The UK government is ready to fight the courts over fears they could strike down historic powers to withdraw British passports from those accused of terrorism. The Royal Prerogative gives the Queen – or in practice her government – a number of powers, one of which is withdrawing passports, but it is expected to be challenged through the courts.
David Cameron confirmed today the government would consult immediately on legislation to overrule any reduction in the powers. He said he would also attempt to pass legislation to extend the prerogative to give immigration officers the power to withdraw passports on the spot at airports. This will ensure that when British nationals are suspected of attempting to head to fight for ISIS they can be stopped before they leave the country.
Cameron’s government has had problems with activist judges before, and have had a large number of laws struck down because they conflict with the European Convention on Human Rights. But today’s announcement shows he is now adopting a much more belligerent tone, and is prepared to use parliament’s powers in an attempt to overrule the courts.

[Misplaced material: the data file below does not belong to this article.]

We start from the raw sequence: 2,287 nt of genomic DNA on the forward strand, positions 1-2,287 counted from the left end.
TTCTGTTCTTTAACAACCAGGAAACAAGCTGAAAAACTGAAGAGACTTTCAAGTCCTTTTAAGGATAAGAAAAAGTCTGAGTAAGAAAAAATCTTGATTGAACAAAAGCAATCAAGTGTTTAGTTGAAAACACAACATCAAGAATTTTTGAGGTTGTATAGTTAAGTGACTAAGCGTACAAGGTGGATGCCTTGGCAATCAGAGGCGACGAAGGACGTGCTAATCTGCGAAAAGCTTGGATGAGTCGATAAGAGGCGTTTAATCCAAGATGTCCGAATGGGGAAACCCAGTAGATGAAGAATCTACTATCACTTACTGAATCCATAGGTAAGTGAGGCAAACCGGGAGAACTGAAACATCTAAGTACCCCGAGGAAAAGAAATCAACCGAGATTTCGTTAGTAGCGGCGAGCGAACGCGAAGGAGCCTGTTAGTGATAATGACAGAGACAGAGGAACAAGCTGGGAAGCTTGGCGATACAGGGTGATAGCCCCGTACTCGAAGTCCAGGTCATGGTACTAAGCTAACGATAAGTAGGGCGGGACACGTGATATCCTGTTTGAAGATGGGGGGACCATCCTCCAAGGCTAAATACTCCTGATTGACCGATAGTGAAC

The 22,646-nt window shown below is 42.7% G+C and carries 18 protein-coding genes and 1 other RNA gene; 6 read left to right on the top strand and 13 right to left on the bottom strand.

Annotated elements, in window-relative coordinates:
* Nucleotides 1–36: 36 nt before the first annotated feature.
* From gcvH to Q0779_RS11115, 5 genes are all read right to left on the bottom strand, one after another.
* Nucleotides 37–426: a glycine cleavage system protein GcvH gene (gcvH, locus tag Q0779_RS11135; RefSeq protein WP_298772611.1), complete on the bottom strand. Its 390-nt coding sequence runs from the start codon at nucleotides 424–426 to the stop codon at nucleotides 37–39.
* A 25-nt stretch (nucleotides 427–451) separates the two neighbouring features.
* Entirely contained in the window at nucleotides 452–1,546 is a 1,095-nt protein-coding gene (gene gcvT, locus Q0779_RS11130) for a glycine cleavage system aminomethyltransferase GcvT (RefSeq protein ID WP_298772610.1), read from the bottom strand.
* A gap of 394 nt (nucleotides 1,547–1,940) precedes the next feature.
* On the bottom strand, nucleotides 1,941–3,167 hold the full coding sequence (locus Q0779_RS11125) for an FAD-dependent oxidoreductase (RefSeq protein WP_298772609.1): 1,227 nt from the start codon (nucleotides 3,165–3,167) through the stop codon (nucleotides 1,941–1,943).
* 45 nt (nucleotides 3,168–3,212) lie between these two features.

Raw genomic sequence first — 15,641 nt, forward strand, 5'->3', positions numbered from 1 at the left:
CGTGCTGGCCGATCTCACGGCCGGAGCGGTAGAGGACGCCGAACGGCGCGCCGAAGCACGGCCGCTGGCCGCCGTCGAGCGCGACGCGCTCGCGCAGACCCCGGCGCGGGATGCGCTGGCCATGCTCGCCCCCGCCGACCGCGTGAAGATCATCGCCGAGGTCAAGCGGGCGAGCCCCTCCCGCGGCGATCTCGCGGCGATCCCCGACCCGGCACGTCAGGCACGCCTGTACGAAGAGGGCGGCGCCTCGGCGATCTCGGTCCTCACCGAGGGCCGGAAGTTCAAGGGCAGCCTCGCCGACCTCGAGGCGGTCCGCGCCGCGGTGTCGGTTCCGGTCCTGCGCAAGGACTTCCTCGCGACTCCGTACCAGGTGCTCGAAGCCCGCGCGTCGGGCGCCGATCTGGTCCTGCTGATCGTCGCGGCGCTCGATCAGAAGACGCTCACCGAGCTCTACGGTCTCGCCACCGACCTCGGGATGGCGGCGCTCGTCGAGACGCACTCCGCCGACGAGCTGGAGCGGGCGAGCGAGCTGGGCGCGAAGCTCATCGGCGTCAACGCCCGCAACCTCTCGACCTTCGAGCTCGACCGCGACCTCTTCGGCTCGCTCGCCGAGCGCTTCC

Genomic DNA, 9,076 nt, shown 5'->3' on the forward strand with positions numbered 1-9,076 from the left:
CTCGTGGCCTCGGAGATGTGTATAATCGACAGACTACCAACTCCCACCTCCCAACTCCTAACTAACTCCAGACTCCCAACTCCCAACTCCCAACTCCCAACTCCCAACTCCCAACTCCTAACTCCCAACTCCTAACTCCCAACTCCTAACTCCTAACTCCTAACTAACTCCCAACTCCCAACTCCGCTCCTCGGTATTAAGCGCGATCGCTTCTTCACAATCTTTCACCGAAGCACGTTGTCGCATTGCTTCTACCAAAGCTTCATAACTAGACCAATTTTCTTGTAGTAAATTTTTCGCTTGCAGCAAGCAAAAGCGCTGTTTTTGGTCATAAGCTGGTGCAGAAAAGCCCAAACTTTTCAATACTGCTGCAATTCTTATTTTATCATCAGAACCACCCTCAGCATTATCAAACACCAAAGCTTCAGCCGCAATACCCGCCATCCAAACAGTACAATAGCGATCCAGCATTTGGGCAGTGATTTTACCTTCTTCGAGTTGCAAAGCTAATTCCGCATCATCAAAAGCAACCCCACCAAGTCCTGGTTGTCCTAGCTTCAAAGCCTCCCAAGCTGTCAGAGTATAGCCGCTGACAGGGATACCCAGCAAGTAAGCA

This strategy has come unstuck in the past though, and he has consistently refused to implement the ruling by the European Court of Human Rights that allows prisoners to vote in elections. However, this does mean that he is in breach of a ruling, and unless Britain leaves the European Convention that breach will always exist.
The Prime Minister has indicated he would like to leave the Convention and even sacked his Attorney General Dominic Grieve, who was perceived as a defender of it. But EU rules state that membership of the convention is compulsory and in any case the Liberal Democrats would block such a move. Nick Clegg’s party see themselves as the defenders of civil liberties and this is probably why so little was announced today to combat terrorism.
Dominic Grieve claimed the whole package of reforms, which include not allowing British nationals back into the country “offended the basic principles of common law”.